#9: Avantdale Bowling Club - Trees

When one thinks about jazz rap, one probably does not immediately turn their mind towards white guys from New Zealand, but Tom Scott (not the YouTuber) is looking to change that with the second album from his project Avantdale Bowling Club. Similar to ABC’s self-titled debut, Trees does its damndest to put the “jazz” in “jazz rap”, although this takes a more soul-influenced angle than the first, something that makes it my preferred release of Scott’s. As the title may imply, Trees is a semi-concept album mainly concerning musings about society whilst smoking some marijuana, something he is evidently very fond of based on the album cover and near-constant references to the sweet leaf across the album. This quasi-stoner aesthetic doesn’t get in the way of the album’s serious thoughts though, maintaining a laid-back atmosphere as Scott raps about the ills of rent, racial profiling, capitalism, overfunding of police, alcoholism… and weed. Admittedly, some of it is a bit surface-level, but Trees remains enjoyable throughout regardless as a result of its impeccable vibes, especially when Scott takes a step back to allow for guests to sing on the soul-inspired sections of many of the songs on here. This isn’t to say that Scott is a bad rapper or producer, though; he spends the majority of the album absolutely killing it, providing a calm yet confident voice that works perfectly with the production, which is fully submerged in jazz and R&B as opposed to merely being seasoned with it as much of the jazz rap genre is, creating a laid back atmosphere that persists until closer “Without You” brings in more intense-sounding drums to create an invigorating finale. This immersion is what allows Trees to excel, creating a sound as much about the influences of its genre as it is about the genre itself. While it may not exactly be the best album from a lyrical standpoint, it’s by no means a bad one, still coming from an earnest and heartfelt perspective, and in any case, the production is so good that I wouldn’t care all that much if Scott's rapping ability was a bit subpar. At any rate, Trees still remains an excellent example of jazz rap’s often-underutilized full potential, and I can recommend it wholeheartedly to anyone in search of hip hop, as long as you’re alright with Scott’s somewhat unorthodox style of presentation.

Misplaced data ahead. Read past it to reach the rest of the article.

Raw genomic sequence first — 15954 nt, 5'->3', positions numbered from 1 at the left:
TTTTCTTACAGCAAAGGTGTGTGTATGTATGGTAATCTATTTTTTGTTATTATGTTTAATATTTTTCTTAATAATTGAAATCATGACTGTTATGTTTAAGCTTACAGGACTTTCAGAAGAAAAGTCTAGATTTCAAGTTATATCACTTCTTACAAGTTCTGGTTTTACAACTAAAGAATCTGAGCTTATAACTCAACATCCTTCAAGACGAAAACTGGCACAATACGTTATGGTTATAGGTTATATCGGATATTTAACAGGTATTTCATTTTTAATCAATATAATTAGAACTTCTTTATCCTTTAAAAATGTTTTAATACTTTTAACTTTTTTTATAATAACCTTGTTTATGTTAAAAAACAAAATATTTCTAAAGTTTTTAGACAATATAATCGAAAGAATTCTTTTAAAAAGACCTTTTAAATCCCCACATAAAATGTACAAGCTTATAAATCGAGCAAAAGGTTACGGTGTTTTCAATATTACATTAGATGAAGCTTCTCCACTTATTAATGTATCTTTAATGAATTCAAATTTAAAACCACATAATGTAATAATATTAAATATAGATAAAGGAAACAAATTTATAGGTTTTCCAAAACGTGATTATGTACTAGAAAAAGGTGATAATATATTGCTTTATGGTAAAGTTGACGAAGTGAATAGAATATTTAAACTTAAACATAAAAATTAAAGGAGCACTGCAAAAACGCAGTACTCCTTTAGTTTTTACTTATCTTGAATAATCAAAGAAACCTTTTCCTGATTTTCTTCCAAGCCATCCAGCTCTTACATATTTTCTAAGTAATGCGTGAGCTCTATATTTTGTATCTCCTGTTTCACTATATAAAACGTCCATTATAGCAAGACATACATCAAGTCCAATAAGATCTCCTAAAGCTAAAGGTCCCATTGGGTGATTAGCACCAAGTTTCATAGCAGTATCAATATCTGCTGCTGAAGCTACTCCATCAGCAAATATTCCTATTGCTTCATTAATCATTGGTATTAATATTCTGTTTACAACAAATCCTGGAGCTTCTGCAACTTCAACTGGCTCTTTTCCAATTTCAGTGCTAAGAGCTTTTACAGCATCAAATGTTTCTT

#8: DJ Sabrina the Teenage DJ - Bewitched!

Clocking in at 87 minutes, Bewitched! is somehow still the shortest of DJ Sabrina the Teenage DJ’s eight albums up to this point. While this might be a cue to run away from a less talented artist, Sabrina’s catalog is an extraordinary collection of chintzy yet emotionally potent house centered around late 90s/early 00s pop culture, particularly the Sabrina the Teenage Witch TV show from around this time, and her lengthy runtimes do nothing to hinder her ability to create captivating tracks. Although sonically this isn’t particularly different from much of the rest of Sabrina’s music, the shortened (relative to other albums of hers) runtime works in Bewitched!’s favor allowing for an expansive and exciting collection of music that doesn’t overstay its welcome, combining excellent dance tracks with a wide variety of spoken word samples that loop around from being outrageously cheesy into providing some sort of transcendental emotional release that only increases as the album continues. It might just be because the album happened to be released at a moment where I was particularly emotionally fraught, but Bewitched! really does sound like it operates on a level beyond its goofy sample sources and aesthetic, providing the listener with a shockingly uplifting experience that helped me get through some tough times. This process is most exemplified by standout track “Call You”, which takes a series of simple vocal samples (“didn’t want to be alone/so i called you on the phone”) and transforms them into a nine-minute odyssey perfectly capturing the feeling of peaceful melancholy that results from the casual isolation, as well as the budding, youthful romance these samples describe. Some spoken-word bits taken from a YouTube video about distancing yourself from someone that isn’t interested in you rather than trying to chase them add to the flavor as well, creating a potent reflection of the kind of teenage emotion that’s probably the best summary of the DJ Sabrina project’s mission statement to date. All in all, even if the runtime is a bit daunting out of context, Bewitched! is a very good introduction into DJSTTDJ’s strangely affecting body of work. Give her a chance, and her musical sorcery might be able to cook up some miracles for you.

#7: Quadeca - I Didn’t Mean to Haunt You